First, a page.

a.) one hopes that the publicity will lead many more souls to read the story in print and contemplate the spiritual journeys of the characters therein and
b.) even with a director who both compacts an entire book into 1.5 hours film time and applies his own personal interpretation onto another’s work…which is what all “film versions” of published works necessarily do…some indulging their personal interpretations and liberties much more than others who attempt to be faithful to another artist’s work…still even with all of this, assuming the spin that favors the reigning wealthy American cultural elitist dogma which dictates that “religion is bad” and further that “Catholicism is particularly to be mocked in big commercial entertainment sales transactions and offerings”, strangely the culture vultures in power are then placed in the strange position of being on the side of the torturers in the movie who are essentially cultural isolationists who fear citizens believing things of their own free will and employing reason that they do not put into their heads.
You see I can say nice things after all about this movie event. Real tolerance and coexistence towards Catholics coming soon to a region near you! Or, me? In the New Year! Let’s pray…
In one trailer, there is the line “The price for your glory is their suffering”. This disturbed me. The director presents this moment as if a Catholic priest didn’t understand that suffering a martyr’s death would bring eternal glory? Even burdened by temptation one prays that the Holy Spirit would help them. Isn’t that one reason you get a good slap across the face at Confirmation?
I know the movie isn’t factual. However, it does nothing to uplift and help our world out of the chaotic spiral downward it is in by making such a film. It does nothing to help people really understand Catholicism nor honor the sacrifice of the real martyrs of Japan.
What this film does do is simple – it places honor and comfort of body over eternal happiness because we are a soft generation.
Instead of giving any more time to this book or film I will read about the real lives and pray for their intersession.
May God spare us from having to make this type of choice. We’re all weak, but we have hope and strength from Grace when we need it.
There is no excuse for apostasy, and no circumstances which can make such a sin correct. The notion is a false one to begin with. If the Japanese were going to torture and kill innocent people, that is on them, not on the missionary. It is a false scenario. He is to remain faithful. The innocent are to remain faithful. Those committing the horrible crime are the guilty party, regardless of how they spin it – “if you don’t trample this crucifix, then we will torture and kill those innocent people over there” – this is a fallacy. The torture and killing was done by the Japanese, not the man being asked to apostatize. This fallen world is not fair. Suffering and death happen. But one is never, NEVER, forced to commit mortal sin. Take up your cross, like St. Thomas More and countless other martyrs. Scorsese and others have glorified, as usual, vice over virtue. Avoid this movie. And, personally, I’m not going to read the book either. Why bother? I know what is right. All the appeals to emotion do not change truth or true theology, no matter how difficult. His grace is sufficient.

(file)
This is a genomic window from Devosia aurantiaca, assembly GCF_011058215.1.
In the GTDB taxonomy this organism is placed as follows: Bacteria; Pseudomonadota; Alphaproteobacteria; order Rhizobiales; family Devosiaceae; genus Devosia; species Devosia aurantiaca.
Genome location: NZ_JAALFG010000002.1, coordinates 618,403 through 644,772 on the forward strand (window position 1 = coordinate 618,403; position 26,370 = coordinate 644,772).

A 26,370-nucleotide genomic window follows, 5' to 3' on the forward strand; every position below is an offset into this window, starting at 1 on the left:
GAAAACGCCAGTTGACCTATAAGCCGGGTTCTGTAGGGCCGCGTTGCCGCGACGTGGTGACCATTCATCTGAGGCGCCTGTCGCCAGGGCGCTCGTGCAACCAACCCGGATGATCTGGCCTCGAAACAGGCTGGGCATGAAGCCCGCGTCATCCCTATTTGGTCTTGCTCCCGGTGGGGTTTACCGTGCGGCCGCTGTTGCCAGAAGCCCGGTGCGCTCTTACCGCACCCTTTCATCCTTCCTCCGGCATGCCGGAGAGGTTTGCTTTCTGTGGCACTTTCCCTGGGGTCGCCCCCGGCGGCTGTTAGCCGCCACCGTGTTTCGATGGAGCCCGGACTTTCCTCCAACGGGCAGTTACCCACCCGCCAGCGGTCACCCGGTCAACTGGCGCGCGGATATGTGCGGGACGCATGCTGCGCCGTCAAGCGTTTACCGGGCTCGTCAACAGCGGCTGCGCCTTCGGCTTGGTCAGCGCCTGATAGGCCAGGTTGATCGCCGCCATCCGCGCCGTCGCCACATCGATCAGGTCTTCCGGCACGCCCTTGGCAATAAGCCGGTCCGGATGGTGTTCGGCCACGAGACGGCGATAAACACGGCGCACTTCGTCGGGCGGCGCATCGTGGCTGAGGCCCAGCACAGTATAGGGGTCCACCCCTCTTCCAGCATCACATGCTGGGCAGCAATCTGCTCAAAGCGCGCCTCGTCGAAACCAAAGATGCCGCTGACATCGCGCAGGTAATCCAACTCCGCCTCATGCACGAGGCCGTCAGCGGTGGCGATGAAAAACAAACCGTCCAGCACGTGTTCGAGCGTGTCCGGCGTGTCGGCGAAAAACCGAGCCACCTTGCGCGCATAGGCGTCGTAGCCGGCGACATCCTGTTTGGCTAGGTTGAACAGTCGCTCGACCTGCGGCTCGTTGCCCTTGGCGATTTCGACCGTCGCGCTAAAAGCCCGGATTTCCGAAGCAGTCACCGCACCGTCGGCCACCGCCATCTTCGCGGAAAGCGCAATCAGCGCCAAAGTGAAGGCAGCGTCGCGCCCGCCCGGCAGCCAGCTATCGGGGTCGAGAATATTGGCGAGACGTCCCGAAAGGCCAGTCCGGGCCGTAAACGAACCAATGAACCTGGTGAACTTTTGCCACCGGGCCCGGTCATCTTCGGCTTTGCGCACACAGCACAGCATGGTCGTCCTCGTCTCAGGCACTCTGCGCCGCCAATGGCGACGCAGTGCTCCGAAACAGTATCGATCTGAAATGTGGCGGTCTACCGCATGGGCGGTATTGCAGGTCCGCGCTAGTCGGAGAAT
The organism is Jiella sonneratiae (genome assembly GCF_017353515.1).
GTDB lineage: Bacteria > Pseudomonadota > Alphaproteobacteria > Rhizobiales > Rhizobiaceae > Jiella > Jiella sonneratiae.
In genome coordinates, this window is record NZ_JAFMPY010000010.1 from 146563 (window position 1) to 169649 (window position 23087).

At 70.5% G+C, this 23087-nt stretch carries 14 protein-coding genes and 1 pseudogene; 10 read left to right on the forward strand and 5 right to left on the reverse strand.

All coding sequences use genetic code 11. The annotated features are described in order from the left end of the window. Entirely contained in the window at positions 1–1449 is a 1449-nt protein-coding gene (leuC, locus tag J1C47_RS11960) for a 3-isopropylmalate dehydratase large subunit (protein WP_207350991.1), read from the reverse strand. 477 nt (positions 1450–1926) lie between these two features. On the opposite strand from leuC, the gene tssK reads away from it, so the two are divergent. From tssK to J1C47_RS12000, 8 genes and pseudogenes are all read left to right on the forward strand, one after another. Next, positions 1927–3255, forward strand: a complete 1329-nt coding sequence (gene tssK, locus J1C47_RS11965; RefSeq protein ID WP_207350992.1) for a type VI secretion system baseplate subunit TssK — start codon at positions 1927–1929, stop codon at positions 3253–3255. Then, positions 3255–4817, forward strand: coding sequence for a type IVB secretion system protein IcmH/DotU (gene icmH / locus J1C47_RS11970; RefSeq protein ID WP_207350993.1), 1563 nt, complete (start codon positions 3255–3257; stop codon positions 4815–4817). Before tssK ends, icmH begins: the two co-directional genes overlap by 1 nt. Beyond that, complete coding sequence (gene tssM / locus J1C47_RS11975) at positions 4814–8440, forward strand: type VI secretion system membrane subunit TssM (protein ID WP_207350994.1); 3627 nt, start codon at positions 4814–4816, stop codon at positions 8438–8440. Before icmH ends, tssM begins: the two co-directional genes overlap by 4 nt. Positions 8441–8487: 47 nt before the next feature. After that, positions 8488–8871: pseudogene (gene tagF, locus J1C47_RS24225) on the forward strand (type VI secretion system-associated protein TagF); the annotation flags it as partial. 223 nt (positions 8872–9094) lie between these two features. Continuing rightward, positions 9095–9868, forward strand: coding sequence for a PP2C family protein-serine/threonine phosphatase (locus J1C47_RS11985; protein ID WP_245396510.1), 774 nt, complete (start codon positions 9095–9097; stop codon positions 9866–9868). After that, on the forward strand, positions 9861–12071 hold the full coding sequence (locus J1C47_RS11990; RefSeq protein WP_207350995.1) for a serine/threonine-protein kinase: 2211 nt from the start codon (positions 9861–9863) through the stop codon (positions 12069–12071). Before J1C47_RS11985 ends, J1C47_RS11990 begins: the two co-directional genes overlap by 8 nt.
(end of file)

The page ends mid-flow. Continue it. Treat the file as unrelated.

I remember an interview Scorsese gave–perhaps to People magazine–during “The Last Temptation of Christ” controversy in the late 1980s.
Scorsese said he began to question (or abandon) Catholicism after he had heard a priest describe the Vietnam War as a “holy cause.” I think this was just his excuse for choosing to leave. I understand Scorsese is a Buddhist (or dabbles in Buddhism). So if he hears one Buddhist monk call for the nuclear destruction of Beijing (for the way China treats Tibet and has persecuted Buddhism), would Scorsese then abandon Buddhism?
Decades ago, a very nice Scottish lady explained to me that she is a lapsed Catholic because she “didn’t understand why an eight-year-old child has to go to Confession.”
This was her excuse for leaving. (Strangely, she never joined any Protestant church that rejects the sacrament of Confession.)
This film ‘Silence’ only came out in the UK on 1st January and I saw it last week. I thought it was excellent. There are two Jesuits – one Father Arrupe dies for the faith trying to rescue a Japanese catholic who is being martyred. The other – Father Sebastiao Rodrigues shows himself to be rather weak in his faith and has to be corrected by Father Arrupe but nevertheless eventually apostatises. I do not think Scorsese is saying that he is right in apostatising but leaves the question with the viewer. The dialogue between the previous apostate Father Ferreira and Father Rodriques surely shows what a poor choice he makes.
What has subsequently surprised me more is a review published on the website of the Conference of the Roman Catholic Bishops of England & Wales as a ‘statement’. It tells us:
“Scorsese was born in 1942 and the Catholicism that he grew up with, an Italianate New York Catholicism of the 1940s and 1950s, has been absorbed by the director. He turned 20 at the time of the first session of the Second Vatican Council but he seems to have moved away from day-by-day Catholicism at this period and his later comments and reflections do not echo the renewal instigated by Vatican 2. In many ways, Scorsese is Catholicism is a past Catholicism.
This is evident in Silence, in its portrayal of the Jesuit priests, their missionary endeavours, the persecutions, torture and executions. The ethos of martyrdom is that of the period of Scorsese’s childhood and adolescence, a long tradition of heroism in giving up one’s life for the faith, witnessing to faith in suffering and death, reinforced at the time by the Church’s experiences in Eastern Europe, Czechoslovakia, Hungary, and the well-known stories of Cardinal Mindzenty in the 1950s.”
So apparently in the new church favoured by our Bishops’ Conference the ethos of martyrdom is old hat and rather passe’. I do wish I could learn more about this new church post Vatican II. Where do I find out?